Question, though: was the extinction just from impact?

    Media (and some professional scientists) act as if Chicxulub impact was only global change occurring at K/Pg boundary.

    However, equally good geological evidence for some other big changes:

    Deccan Traps Volcanism:
    Long known that a period of intense volcanism begins in later part of Cretaceous. In North America, associated with change in mountain building in Rockies (the beginnings of the Laramide Orogeny). But the biggest aspect of this volcanism is the Deccan Traps

    Some try to dismiss Deccan Traps as a side effect of Chicxulub crater, but begins a little too early (see paleomagnetic data above).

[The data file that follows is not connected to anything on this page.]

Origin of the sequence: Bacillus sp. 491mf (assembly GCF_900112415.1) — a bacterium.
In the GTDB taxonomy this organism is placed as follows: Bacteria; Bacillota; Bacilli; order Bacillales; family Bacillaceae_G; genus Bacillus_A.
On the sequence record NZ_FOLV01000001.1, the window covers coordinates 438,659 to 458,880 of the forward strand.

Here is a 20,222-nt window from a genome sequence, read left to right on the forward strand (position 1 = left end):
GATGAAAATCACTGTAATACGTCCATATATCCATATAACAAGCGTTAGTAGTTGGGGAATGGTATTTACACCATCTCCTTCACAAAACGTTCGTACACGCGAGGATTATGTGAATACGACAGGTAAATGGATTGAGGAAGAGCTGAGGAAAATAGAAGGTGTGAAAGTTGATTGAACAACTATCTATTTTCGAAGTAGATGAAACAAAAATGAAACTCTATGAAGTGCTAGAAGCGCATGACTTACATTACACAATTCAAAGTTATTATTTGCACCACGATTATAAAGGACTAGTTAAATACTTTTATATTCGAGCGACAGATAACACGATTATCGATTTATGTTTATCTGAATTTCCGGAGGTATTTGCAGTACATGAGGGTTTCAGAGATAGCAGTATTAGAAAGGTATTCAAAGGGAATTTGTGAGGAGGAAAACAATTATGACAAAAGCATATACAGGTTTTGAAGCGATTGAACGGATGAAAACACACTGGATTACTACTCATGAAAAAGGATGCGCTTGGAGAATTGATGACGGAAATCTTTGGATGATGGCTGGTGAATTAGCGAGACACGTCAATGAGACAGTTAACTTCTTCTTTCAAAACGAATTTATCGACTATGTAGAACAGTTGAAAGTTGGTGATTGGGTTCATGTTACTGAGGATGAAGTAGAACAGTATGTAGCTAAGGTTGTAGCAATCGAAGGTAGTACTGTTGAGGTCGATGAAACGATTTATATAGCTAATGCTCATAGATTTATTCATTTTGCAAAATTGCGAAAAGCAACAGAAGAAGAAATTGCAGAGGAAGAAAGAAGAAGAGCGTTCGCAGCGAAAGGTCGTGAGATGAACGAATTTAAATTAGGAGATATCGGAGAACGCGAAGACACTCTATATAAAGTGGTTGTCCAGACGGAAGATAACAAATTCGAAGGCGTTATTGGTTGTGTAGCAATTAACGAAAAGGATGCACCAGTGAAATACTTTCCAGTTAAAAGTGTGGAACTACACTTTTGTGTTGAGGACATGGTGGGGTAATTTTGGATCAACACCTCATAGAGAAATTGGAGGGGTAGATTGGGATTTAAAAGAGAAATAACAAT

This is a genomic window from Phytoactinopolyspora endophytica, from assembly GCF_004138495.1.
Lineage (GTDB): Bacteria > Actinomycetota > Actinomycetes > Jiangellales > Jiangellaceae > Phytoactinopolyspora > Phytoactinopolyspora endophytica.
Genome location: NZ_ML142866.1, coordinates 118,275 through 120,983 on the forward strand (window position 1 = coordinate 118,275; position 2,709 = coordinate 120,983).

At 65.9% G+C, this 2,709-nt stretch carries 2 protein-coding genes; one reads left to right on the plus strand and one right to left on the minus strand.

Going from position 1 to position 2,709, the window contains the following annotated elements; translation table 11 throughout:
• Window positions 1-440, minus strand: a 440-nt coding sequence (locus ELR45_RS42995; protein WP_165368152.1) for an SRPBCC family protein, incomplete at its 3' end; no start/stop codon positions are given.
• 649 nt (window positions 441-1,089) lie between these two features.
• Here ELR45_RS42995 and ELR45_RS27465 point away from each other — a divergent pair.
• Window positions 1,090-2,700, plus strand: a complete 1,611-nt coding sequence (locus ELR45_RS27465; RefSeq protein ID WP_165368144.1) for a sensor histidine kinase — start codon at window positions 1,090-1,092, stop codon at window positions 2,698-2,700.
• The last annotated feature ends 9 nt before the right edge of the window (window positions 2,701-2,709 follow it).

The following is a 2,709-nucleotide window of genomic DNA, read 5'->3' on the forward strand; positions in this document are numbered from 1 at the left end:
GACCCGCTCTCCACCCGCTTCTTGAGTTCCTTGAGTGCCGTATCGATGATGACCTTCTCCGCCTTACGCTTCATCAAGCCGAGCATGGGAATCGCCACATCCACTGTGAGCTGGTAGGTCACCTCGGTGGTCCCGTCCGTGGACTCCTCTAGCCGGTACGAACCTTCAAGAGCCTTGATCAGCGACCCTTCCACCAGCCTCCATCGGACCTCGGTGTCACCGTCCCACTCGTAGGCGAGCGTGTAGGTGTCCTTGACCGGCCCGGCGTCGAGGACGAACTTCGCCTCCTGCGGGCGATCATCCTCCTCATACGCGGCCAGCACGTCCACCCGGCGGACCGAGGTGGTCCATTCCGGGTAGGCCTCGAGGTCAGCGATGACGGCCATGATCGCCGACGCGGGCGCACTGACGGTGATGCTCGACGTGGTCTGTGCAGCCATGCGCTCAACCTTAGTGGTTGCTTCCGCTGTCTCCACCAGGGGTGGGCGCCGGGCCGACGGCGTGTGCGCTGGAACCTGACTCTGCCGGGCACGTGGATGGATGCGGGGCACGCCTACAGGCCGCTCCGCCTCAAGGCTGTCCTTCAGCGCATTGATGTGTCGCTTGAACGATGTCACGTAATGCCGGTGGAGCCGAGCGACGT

So, Deccan Traps themselves were a MAJOR event, and might have contributed greatly to the extinction event.

    But there were even earlier, longer term geologic changes:

    Maastrichtian Regression:

    Maastrichtian Regression clearly happens (latest Maastrichtian terrestrial rocks on top of earlier Maastrichtian shoreline rocks on top of earlier marine rocks).


    All three events (Chicxulub impact, Deccan Traps volcanism, Maastrichtian Regression) are known to occur. Can we separate their effects in the geological record?

    Suggestions that all these systems were in effect:

    But, there are complications:

    To Lecture Schedule

    Last modified: 12 March 2018

    Detail from "The Cretaceous-Tertiary Impact" (2007) by Joe Tucciarone